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  • Drilling in glass

    I was wondering if there is a way to cleanly drill a series of holes in the glass from a microware door. Maybe no larger than 1.25" in diameter, perhaps on 3" centers.

    -SD

  • #2
    SD

    My neighbor "drills" holes in glass with his sandblaster. I believe some of it is tempered. He uses a rubber mask similar to what they use to carve tombstones with. Let me know if I should ask him some questions for furthr information.

    Pete

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    • #3
      I've heard claims of using 'carbide grit hole saws' to cut holes in glass but I've never seen it done nor have I tried it.

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      • #4
        I have done the sandblast trick and it works well. The only drawback is that the hole does not have sharp 90 degree edges like a hole drilled in metal, there is a definate tapered edge. Smaller holes, under 1/2 inch or so, I have 'drilled' with copper tubing and valve laping compound. This method works best if you can dam the area around the hole location, locate the glass on a drill press table or mill table, chuck a short piece of the proper size copper tubing/pipe (hard drawn works best), fill the damed area with the laping compound. Now start the mill/drill very slow and apply very light downward pressure with the quill. I use a light weight on the feed arm to keep the pressure even and constant. Every minute or so raise the quill slightly to refresh the laping compound and lower again to grind more of the hole. The process is slow but it 'drills' a very nice clean hole.

        R
        Robin

        Happily working on my second million Gave up on the first

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        • #5
          If the glass is tempered, which it probably is, you will not be able to drill it. It will shatter the moment the very thin surface stress layer is penetrated.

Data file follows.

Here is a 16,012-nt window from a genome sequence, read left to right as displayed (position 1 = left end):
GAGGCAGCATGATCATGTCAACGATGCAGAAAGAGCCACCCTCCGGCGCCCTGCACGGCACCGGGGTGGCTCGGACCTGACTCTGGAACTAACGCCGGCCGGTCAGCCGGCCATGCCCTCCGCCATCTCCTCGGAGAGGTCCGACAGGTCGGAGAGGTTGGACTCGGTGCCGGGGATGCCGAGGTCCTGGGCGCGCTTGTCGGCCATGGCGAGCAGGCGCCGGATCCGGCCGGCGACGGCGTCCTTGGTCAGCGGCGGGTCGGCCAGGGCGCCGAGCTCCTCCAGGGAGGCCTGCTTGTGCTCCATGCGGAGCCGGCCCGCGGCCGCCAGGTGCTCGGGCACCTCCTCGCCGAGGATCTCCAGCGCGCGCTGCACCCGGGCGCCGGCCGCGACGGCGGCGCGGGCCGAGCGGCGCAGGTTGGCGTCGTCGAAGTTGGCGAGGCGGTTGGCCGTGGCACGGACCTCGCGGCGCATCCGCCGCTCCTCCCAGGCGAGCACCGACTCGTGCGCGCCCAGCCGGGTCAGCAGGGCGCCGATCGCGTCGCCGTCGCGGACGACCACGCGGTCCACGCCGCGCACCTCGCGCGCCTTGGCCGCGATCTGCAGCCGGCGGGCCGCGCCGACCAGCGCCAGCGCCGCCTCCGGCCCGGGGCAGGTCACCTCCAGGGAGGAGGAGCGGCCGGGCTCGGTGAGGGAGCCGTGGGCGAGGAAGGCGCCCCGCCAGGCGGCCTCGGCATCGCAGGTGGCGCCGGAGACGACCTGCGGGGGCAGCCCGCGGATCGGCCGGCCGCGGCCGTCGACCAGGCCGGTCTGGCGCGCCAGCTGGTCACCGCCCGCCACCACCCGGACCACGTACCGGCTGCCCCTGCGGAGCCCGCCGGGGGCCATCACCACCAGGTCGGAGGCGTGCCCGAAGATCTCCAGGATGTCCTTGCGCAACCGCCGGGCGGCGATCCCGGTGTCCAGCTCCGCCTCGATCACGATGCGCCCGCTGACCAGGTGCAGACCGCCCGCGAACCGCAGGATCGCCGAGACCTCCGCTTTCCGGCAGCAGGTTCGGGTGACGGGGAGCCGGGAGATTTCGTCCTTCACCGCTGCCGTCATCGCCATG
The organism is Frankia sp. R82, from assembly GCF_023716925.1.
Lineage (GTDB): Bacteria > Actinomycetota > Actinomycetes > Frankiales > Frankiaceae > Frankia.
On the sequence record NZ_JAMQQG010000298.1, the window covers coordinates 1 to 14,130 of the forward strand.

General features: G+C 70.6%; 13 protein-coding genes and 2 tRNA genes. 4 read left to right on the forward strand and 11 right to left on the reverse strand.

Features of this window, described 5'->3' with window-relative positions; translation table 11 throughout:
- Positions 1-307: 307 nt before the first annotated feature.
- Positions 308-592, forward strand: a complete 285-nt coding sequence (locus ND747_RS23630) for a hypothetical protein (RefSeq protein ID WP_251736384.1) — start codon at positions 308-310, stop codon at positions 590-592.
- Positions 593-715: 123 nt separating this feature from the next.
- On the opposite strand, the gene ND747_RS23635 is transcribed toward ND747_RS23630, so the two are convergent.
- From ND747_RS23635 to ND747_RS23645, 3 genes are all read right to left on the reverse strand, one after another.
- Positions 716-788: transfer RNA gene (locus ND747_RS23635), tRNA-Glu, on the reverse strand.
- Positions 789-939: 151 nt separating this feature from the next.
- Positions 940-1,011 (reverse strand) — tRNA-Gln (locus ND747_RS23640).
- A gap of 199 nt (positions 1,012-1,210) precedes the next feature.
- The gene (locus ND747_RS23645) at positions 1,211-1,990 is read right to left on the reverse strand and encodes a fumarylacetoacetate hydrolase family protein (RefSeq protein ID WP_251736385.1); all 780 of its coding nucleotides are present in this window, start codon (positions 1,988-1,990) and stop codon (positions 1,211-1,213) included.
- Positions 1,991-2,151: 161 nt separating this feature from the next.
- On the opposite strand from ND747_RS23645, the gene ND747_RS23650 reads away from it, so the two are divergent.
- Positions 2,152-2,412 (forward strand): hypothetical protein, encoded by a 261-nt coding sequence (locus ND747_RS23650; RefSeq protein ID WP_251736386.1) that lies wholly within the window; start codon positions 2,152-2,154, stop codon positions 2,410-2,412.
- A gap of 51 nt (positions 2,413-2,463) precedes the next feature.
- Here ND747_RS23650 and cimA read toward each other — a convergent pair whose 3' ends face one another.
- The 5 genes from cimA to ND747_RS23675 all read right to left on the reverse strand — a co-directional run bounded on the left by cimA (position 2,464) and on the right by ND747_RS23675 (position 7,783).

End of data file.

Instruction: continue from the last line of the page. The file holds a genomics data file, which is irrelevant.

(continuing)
If it is not tempered then use a soft brass tube with fine carbide or diamond powder. Keep the speed very slow in a drill press with all items held tightly but with no trace of bending action on the glass. That means the glass must be lightly clamped very evenly using very flat bottom support and upper block(s) of wood maybe 1/2 to 3/4 inch thick (or good quality plywood) or similar that cover most of the area except the drill hole. Pour a little cutting powder in the hole in the wood along with some very light oil. Apply light pressure. Using a weight on the drill press handle is a good way to provide light and even pressure. Keep adding a bit of oil as the hole progresses. Add very small amounts of cutting powder as well. Keep an eye on the depth and when it nears cutting through reduce the pressure to extremely light pressure until it cuts ALL the way through.

          It is possible to use valve grinding compound to do the cutting.

          Heh. I was typing while the previous was posted. We agree.
          Last edited by Evan; 03-30-2015, 11:30 PM.
          Free software for calculating bolt circles and similar: Click Here

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          • #6
            Ditto to the last two posts. I like to notch the edge of the brass, copper, or aluminum tube to allow a supply of grit to be stored there and work it's way under the edge. I use leftover abrasive powder from telescope mirror grinding and think water works just as well as oil. With something coarser than lapping compound, it goes surprisingly fast. 200, 400, 800 grit.
            Last edited by Paul Alciatore; 03-31-2015, 12:51 AM.
            Paul A.

            Make it fit.
            You can't win and there is a penalty for trying!

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            • #7